Sure, some may say Rock Band and Guitar Hero are fighting only for market share, and on some level they are. But because there are two, not one, the companies are forced to make better product and add more value, thereby expanding the market for both. As I noted a couple days ago, the head of the world's largest music label is joining Activision's board. The battle in this new market is about to get a lot more interesting, and a lot better for gamers and non gamers alike.

Thursday, June 19, 2008

23 and Me is Scary: Privacy Edition

23 and me (23andme) is a relatively new company providing a friendly service. The company describes itself as "focused on helping consumers understand and browse their genome." You spit in a cup and they give you a bunch of services relating to you genotype. You can find out about your ancestry, genes you share with family members and a ton of other stuff based on an analysis of your gene. It costs USD 1000, but you get to find out all this information and if you choose, you can share it with others in a social network and compare characteristics. 

On their side of the equation, they separate your genetic information from any personal identification information, and put it into a database available to research and other institutions. Some may pay a fee. They are creating, with consumer subsidy, what may turn out to be the world's largest database of genetic information. The database will provide the data to cure disease and alleviate untold suffering in the world. The service is useful to its consumers. The data is unimaginably valuable, to them. It is a veritable Youtube for genetic researches. Beyond the financials, it is a tremendous service to humanity. The scary part, is one of the initial investors is Google.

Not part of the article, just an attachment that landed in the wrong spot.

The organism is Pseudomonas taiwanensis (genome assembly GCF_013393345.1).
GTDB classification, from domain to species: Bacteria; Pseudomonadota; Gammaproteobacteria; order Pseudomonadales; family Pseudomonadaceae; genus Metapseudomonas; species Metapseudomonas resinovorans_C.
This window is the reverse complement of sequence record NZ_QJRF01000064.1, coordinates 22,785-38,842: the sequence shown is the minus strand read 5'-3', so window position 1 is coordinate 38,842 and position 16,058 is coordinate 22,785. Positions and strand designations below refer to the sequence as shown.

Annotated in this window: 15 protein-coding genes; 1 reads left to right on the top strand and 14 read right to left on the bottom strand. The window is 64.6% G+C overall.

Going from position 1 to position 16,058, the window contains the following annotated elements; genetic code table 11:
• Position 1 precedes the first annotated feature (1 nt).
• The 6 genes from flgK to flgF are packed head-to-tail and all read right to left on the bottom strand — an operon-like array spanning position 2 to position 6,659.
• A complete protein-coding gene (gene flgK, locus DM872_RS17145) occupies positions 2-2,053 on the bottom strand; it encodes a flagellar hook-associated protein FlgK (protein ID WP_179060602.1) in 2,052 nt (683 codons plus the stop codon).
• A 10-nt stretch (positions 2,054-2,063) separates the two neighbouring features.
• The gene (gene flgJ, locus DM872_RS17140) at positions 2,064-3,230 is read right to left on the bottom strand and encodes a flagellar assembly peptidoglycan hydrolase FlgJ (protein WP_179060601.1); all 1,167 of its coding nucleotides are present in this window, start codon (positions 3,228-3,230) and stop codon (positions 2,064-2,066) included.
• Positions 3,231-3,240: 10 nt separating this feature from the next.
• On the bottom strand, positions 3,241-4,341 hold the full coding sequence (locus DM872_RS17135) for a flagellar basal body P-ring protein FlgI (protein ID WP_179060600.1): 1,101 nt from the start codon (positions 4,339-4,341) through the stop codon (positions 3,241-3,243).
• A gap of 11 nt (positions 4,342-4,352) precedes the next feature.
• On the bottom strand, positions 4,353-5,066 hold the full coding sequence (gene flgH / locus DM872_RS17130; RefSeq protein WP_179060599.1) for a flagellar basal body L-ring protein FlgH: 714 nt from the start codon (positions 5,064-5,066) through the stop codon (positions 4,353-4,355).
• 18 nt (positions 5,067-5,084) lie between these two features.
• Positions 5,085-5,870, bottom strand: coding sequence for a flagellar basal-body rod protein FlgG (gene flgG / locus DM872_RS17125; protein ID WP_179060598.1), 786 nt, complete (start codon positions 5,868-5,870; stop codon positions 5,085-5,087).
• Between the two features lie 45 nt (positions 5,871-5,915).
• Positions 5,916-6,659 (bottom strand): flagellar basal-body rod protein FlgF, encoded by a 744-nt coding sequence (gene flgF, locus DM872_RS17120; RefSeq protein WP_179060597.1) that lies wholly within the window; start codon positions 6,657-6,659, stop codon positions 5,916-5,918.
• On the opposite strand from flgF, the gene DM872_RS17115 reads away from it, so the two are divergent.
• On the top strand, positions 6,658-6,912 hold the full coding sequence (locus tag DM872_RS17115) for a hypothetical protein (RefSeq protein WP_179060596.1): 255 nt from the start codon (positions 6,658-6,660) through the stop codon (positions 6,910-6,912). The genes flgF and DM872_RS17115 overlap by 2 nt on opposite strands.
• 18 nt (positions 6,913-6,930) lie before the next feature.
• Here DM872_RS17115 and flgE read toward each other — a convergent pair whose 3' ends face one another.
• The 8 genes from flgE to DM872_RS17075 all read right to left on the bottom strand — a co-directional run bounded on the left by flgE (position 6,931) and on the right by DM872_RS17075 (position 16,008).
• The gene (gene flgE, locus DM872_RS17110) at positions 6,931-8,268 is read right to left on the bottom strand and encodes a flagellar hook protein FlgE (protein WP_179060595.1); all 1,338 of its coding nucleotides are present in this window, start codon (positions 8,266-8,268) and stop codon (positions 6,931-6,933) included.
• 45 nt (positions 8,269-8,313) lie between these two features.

Google learned something early on I didn't learn until law school. You don't have to know anything, you just have to know where to find it. Google's version, is data is power, but you don't have to own it as long as you can tag it. They created the best algorithm for creating metatags and the rest is history. Their business, is not entirely based on the data tagged on the web. In consideration of the service they provide, we provide personal data. Lots of personal data. We surrender our privacy without even knowing it.

We know we are surrendering privacy when we introduce ourselves to someone. Less directly, we surrender privacy when we hand a credit card to a waiter in a restaurant. Some of us know we are photographed and filmed tens of times each day as we walk around in public. Few realize who much data we surrender to Google and other on line services. When you do a search on Google, it tracks your search, and ties it to you IP address. Yes, even the porn. This is then stored with all the other searches and the places you go on line, purchasing through the wallet and tons of other stuff. The profiles are sold to advertisers and the like. Google has never matched the profiles to actual names, but AOL and others have, under government order.